Sunday, January 26, 2014


Today I went to Goodwill and dropped off some old clothes that have been riding around in my car, waiting to be donated, for way too long.

Everyone there was so friendly and smiling and grateful for the donations, and the sun was shining, and the helpful gentleman who took the donations from me asked if I wanted a tax exempt receipt.

He asked if I wanted a tax-exempt receipt for my old broken laundry hamper full of clothes that I don't wear anymore.  I looked at it, looked at him, and shook my head.  He was really doing me a favor - helping me streamline and organize my life a bit more by taking those old things off my hands.

His question stayed with me for a little while, though.
Why in the world does donating my old clothes merit a break in my taxes?

Sometimes I'm so confused by this whole being-an-adult thing.  Was it fiscally irresponsible and silly of me to not get a tax exempt receipt, or whatever-it-was he asked me about?
He looked at me in a funny way and said thanks a little more sincerely than before when I said no.
Do people donate clothes just to get a break in their taxes and he was surprised by my lack of this particular motive?

Really, guys.  I shouldn't have thought about it for that long, but sometimes, I just get to wondering, and can't stop.

Honestly, sometimes I have to convince myself that I'm an adult.  I really feel like I'm just pretending most of the time, and it makes me laugh to think of all the "adults" I looked at when I was a young teenager.  I though they were all so calm and had everything figured out.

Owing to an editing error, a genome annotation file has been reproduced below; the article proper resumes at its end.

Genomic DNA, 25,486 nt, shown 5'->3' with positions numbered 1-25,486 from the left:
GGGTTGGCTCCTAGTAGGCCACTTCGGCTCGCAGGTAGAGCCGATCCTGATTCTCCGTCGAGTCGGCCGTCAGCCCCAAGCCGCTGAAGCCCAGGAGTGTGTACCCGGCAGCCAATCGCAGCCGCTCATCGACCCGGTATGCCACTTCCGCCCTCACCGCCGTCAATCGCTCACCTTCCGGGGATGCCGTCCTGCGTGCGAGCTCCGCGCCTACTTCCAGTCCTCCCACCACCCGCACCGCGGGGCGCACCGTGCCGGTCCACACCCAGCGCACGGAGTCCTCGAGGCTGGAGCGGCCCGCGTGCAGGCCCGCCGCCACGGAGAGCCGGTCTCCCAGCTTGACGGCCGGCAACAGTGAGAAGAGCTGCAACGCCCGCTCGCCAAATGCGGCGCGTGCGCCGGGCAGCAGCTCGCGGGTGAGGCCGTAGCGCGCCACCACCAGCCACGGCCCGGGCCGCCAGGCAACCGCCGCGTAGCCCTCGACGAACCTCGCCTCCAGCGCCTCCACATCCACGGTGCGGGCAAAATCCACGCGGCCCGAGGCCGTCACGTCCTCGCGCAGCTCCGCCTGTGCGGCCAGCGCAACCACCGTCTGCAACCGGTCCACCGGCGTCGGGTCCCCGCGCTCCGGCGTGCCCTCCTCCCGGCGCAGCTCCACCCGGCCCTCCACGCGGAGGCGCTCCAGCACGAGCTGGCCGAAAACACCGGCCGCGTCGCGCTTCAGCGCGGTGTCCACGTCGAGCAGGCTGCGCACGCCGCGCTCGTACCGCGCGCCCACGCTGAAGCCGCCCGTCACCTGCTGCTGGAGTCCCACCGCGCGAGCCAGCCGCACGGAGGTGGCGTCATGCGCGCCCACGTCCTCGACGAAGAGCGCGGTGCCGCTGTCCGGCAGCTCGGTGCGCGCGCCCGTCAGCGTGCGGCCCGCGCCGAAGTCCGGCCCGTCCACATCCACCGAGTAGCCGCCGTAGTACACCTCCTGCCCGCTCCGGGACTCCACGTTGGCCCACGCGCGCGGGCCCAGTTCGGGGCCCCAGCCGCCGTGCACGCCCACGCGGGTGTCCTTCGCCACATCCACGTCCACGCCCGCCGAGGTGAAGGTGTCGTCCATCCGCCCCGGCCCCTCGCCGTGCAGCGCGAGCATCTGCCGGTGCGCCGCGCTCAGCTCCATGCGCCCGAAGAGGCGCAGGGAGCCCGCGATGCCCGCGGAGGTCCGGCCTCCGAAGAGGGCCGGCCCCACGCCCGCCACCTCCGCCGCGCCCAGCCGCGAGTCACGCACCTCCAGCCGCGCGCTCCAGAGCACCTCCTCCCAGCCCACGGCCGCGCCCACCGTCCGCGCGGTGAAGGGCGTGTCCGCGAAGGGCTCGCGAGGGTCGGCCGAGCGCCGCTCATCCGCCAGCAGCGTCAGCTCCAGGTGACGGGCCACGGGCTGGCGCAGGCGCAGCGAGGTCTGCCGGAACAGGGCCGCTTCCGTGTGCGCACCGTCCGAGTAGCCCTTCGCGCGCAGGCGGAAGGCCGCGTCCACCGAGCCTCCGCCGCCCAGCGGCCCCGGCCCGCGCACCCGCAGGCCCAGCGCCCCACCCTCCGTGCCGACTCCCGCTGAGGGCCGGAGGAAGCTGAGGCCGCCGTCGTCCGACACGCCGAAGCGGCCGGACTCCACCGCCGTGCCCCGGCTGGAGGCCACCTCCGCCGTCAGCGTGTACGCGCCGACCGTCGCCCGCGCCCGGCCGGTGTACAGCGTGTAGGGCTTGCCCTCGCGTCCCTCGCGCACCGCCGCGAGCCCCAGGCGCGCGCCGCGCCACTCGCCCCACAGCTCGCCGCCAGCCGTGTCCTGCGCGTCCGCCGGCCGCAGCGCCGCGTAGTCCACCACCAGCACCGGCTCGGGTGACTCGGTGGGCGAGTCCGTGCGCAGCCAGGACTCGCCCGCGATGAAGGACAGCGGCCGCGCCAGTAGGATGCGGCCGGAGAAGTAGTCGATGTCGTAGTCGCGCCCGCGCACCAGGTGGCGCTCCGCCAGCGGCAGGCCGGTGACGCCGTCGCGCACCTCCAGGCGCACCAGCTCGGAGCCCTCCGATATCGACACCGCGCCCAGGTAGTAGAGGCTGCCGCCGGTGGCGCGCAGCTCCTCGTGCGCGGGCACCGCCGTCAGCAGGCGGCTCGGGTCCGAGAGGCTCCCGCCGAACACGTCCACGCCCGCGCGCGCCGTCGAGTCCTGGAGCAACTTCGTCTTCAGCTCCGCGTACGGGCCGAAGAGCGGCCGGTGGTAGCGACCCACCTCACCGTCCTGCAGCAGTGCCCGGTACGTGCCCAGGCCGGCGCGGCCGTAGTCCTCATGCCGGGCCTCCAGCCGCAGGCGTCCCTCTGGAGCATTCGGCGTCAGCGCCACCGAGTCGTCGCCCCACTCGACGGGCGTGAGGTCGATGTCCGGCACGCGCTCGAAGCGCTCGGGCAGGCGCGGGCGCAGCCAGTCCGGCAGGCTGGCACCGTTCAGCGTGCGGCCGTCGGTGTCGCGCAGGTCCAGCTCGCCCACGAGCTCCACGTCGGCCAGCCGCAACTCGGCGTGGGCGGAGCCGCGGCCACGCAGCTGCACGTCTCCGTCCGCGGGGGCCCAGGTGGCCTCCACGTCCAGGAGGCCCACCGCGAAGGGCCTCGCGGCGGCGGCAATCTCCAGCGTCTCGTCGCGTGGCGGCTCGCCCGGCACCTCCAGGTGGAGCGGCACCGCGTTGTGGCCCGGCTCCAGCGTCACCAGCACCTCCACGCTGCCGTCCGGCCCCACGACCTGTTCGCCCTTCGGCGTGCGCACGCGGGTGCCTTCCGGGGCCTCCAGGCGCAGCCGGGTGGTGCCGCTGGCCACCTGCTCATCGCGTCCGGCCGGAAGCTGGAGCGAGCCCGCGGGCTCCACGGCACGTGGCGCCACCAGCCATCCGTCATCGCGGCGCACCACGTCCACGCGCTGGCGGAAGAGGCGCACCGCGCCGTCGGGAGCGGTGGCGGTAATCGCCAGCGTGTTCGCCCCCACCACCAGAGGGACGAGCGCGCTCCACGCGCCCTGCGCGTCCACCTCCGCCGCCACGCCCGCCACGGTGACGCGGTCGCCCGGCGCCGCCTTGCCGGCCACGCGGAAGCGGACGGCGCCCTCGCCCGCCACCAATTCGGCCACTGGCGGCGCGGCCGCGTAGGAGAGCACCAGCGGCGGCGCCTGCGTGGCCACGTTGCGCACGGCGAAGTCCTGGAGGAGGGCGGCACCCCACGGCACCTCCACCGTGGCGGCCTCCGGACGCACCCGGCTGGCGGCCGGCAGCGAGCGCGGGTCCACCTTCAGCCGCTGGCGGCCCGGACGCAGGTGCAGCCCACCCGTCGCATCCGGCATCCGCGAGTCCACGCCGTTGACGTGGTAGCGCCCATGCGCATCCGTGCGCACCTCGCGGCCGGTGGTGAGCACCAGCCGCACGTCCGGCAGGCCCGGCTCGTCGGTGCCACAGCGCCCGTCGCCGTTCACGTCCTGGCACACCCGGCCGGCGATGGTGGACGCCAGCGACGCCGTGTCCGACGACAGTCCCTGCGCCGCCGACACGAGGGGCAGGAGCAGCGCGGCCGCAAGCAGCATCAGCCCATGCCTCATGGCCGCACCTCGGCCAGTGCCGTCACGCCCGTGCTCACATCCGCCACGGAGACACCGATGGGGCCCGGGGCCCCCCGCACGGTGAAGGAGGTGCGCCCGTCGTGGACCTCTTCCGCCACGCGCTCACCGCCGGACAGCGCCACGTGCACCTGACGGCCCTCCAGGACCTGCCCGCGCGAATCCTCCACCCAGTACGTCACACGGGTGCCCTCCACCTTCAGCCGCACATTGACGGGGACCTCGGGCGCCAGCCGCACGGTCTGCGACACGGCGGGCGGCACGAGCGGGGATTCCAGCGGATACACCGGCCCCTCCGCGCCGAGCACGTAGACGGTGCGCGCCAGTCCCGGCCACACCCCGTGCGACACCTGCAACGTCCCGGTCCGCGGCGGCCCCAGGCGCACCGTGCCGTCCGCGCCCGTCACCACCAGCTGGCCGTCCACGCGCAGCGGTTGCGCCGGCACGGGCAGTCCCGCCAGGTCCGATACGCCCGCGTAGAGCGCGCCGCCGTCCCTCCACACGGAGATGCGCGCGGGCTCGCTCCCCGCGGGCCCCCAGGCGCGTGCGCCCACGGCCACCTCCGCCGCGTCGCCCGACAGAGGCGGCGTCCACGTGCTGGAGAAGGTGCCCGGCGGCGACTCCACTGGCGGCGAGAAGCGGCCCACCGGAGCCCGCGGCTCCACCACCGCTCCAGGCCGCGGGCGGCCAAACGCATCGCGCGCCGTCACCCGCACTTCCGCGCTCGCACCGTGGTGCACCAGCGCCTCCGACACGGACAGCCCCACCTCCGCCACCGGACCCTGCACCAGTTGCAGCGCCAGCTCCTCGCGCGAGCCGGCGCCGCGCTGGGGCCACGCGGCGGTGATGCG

Spoiler Alert:  They probably didn't.
The things I thought meant "adulthood" really now screen bigger thoughts than my little head could have encompassed then:

Yes, I have a set of jingley keys and a car, but I had no idea that meant I would feel such intense terror when it looked like that 18-wheeler was not going to yield to me while I had someone else's daughter in my passenger seat.

Yes, I have a closet full of clothes I've chosen for myself, and a kitchen full of awesome gadgets, but I had no idea of the fierce inner struggle with materialism that these things would introduce in my life.

Yes, I have young girls who look up to me as I looked up to some beautiful women when I was younger.
I had no idea how unworthy I would feel of their regard.
I had no idea how burdened I would feel for their hurts, small though they may seem.

I had no idea how incredibly honored I would feel to hold their hearts, and listen to their sweetest dreams.

Maybe I won't ever know whether or not I should ask for a tax thing of some sort or other when I donate my clothes, much less how to use it to my advantage.  Maybe I'll never stop fearing the possibility of idiocy in traffic going 70 mph.  Maybe I'll never come to terms with this materialistic world in which I reside as an alien and a stranger.

I would like to think that I can overcome those things, but you know what?  I might not.

I hope, though, that I won't ever feel worthy of the hearts that choose to entrust themselves to my care.
I hope I'll never feel callous to those burdens they ask me to help them carry.

That's the the true North - the one thing I am confident of in my adulthood - I must love and be loved, and let my heart break for those whose hearts are broken, and rejoice with those who rejoice til it feels like my heart will burst with the fullness of it all.
The rest is just extra fluff.


  1. I know very much what you mean here. All of my at buddies In the army talk out there disability checks with pride. It confuses me why I don't do the same. If money should be my goal in being an adult why do I care so little about it. I hope that isnt what my children want because I will not know how to help them with that


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